Melanie Crowder
The inspiring story of Clara Lemlich, whose fight for equal rights led to the largest strike by women in American history A gorgeously told novel in verse written with intimacy and power, Audacity is inspired by the real-life story of Clara Lemlich, a spirited young woman who emigrated from Russia to New York at the turn of the twentieth century and fought tenaciously for equal rights. Bucking the norms of both her traditional Jewish family and societal conventions, Clara refuses to accept substandard working conditions in the factories on Manhattan's Lower East Side. For years, Clara devotes herself to the labor fight, speaking up for those who suffer in silence. In time, Clara convinces the women in the factories to strike, organize, and unionize, culminating in the famous Uprising of the 20,000.  Powerful, breathtaking, and inspiring, Audacity is the story of a remarkable young woman, whose passion and selfless devotion to her cause changed the world.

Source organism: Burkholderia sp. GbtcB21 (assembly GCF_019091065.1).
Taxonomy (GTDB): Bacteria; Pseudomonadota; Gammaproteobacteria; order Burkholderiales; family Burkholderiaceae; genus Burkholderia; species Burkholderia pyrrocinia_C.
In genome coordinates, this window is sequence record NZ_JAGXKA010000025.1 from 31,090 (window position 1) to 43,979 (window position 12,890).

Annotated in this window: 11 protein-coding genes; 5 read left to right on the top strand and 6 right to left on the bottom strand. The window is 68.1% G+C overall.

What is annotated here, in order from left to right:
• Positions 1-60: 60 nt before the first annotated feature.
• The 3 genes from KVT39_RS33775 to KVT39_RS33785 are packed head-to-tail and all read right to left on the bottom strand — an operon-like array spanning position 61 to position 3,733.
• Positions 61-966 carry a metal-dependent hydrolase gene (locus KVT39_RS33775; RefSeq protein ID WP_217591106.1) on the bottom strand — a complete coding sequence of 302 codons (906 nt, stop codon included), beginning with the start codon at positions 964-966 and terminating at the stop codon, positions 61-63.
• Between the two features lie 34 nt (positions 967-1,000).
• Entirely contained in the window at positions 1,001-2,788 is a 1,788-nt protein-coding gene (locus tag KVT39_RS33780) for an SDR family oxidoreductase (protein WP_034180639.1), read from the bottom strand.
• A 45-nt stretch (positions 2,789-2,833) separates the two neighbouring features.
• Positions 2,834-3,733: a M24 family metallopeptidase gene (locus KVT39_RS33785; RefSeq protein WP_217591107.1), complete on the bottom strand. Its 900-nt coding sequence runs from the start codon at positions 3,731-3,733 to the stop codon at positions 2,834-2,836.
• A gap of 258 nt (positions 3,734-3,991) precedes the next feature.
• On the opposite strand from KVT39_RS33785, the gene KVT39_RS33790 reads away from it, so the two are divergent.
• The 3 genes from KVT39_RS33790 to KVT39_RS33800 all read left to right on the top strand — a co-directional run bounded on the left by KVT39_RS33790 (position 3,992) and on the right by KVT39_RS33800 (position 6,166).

Reviewed: 2016-10-16

This story written in verse, based on actual events at the turn of the century in New York City, is both unique and inspiring.  The heroine, Clara Lemlich, is easily relatable to young adults who are struggling to assert themselves, and especially to those who are dissatisfied with current educational or employment restrictions.  Clara struggles to balance family and traditional obligations with her own desires and her growing sense of civic responsibility and moral outrage.  Although some students may balk at the idea of a story told completely in verse, it is extremely easy to read, written in free verse that reads like prose.  However, it could easily be used as part of a poetry unit as it contains excellent examples of literary devices like imagry, alliteration, metaphor, and symbolism.  There are a number of themes in "Audacity", including perseverence, tradition vs. modernization, human rights, civic responsibility, self-sacrifice, discrimination, and activism.  It is probably better suited for high school students than middle schoolers; it is not a challenging read, but the history and some of the themes are complex.  I would recommend this book to students with a particular interest in politics, civics, or history.

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